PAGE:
At the Farm to Table conference, I got to see the new documentary, Ground Operations: Battlefield to Farmfield, and there was one part that really got to me. A veteran farmer described getting a call from a fellow soldier who was having a panic attack. He told him to meet him at the farm, and they spent the next two hours sitting under a tree, until that panic was replaced by a feeling of peace.
When it comes to veterans, I’m used to hearing bad news about missing safety nets, and grim statistics, like the one about 22 veterans committing suicide every day. So it’s nice to see a potential fix.
Programs to get veterans involved in agriculture have been underway for some time (we’ve written about this before). The documentary’s director, Dulanie Ellis, suggests that this approach might be a solution not just for soldiers dealing with the rough transition back to civilian life, but also for the shortage of farmers:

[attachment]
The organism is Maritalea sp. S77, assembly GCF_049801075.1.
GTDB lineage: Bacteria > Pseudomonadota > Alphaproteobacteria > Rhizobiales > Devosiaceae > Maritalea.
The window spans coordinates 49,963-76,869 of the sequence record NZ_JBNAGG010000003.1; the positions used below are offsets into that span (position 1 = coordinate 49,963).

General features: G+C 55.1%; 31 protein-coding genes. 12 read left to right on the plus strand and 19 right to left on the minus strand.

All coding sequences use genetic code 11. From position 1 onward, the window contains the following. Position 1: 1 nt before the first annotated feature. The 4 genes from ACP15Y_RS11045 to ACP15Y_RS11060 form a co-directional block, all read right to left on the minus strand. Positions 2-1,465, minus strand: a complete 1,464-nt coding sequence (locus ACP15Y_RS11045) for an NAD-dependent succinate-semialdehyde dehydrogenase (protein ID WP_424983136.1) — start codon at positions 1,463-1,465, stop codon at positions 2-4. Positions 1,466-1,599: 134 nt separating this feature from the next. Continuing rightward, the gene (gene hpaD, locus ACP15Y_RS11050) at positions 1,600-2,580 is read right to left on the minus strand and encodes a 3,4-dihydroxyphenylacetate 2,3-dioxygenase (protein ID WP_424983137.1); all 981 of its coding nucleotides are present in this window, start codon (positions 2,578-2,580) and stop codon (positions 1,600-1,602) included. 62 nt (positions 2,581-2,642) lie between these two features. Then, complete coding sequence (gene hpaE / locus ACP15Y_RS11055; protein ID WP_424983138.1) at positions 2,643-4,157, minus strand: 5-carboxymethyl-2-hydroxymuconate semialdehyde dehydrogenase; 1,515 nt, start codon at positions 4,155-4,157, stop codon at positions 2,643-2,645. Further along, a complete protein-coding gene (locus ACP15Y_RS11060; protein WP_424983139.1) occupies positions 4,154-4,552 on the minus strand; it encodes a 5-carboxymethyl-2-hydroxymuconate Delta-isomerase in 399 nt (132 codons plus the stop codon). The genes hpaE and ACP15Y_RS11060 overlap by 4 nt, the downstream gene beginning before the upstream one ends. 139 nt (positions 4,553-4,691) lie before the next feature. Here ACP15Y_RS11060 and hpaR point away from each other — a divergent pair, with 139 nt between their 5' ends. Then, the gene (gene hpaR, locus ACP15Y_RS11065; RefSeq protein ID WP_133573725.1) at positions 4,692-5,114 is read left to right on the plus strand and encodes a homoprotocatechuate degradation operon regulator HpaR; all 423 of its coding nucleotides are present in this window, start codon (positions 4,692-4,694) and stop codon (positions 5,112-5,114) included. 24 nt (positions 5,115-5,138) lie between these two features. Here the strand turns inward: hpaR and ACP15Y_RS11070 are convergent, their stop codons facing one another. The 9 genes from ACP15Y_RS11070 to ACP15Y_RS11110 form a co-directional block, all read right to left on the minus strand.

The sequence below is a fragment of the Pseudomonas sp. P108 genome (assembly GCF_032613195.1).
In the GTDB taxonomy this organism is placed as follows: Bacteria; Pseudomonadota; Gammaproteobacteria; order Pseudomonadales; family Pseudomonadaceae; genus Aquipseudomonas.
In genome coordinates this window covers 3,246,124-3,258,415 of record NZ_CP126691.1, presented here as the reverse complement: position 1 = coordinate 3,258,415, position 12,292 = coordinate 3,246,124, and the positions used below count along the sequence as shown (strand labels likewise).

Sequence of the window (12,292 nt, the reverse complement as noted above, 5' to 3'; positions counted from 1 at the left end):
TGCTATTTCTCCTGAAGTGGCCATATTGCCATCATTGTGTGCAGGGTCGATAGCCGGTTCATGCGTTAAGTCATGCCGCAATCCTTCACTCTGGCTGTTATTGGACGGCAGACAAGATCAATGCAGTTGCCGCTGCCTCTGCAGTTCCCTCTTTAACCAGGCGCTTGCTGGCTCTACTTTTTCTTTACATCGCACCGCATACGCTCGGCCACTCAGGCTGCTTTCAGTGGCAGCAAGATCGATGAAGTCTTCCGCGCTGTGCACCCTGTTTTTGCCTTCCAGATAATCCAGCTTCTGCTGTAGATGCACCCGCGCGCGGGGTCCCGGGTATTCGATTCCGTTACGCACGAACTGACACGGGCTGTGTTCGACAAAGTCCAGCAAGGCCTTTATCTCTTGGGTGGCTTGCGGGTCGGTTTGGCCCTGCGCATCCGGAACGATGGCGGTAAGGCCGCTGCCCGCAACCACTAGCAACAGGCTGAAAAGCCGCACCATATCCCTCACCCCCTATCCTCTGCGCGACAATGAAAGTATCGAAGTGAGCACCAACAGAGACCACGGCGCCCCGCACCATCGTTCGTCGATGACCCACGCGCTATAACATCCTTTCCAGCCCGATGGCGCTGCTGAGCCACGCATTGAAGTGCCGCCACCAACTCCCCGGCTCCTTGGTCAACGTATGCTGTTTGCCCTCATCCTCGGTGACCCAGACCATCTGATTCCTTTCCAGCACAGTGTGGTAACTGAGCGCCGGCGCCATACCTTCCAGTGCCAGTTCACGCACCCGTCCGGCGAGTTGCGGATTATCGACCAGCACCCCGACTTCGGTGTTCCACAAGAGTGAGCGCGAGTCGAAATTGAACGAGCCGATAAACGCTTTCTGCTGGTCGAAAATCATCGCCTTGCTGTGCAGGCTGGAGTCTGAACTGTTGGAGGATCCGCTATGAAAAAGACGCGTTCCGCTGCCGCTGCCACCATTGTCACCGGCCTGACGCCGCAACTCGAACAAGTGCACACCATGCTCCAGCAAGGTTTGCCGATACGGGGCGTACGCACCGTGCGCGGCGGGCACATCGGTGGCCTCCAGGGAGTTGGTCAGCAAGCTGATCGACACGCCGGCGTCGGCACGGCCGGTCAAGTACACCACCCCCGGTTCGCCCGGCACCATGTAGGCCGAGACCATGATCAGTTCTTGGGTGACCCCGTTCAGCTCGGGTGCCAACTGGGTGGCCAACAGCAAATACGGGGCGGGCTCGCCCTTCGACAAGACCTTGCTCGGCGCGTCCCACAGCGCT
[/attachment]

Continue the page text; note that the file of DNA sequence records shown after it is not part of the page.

After the screening, one of the veteran farmers in the film, Matthew Raiford, stood up to take questions. As a farmer, he said, he can make good use of his post-war insomnia. It feels good, he said, to be able to throw himself into his work, to be outside, away from crowds, and to see the physical results of his labor. “You can almost channel your PTSD,” he said.
For more information on the film, and programs to connect veterans to farms, check out Ground Operations.
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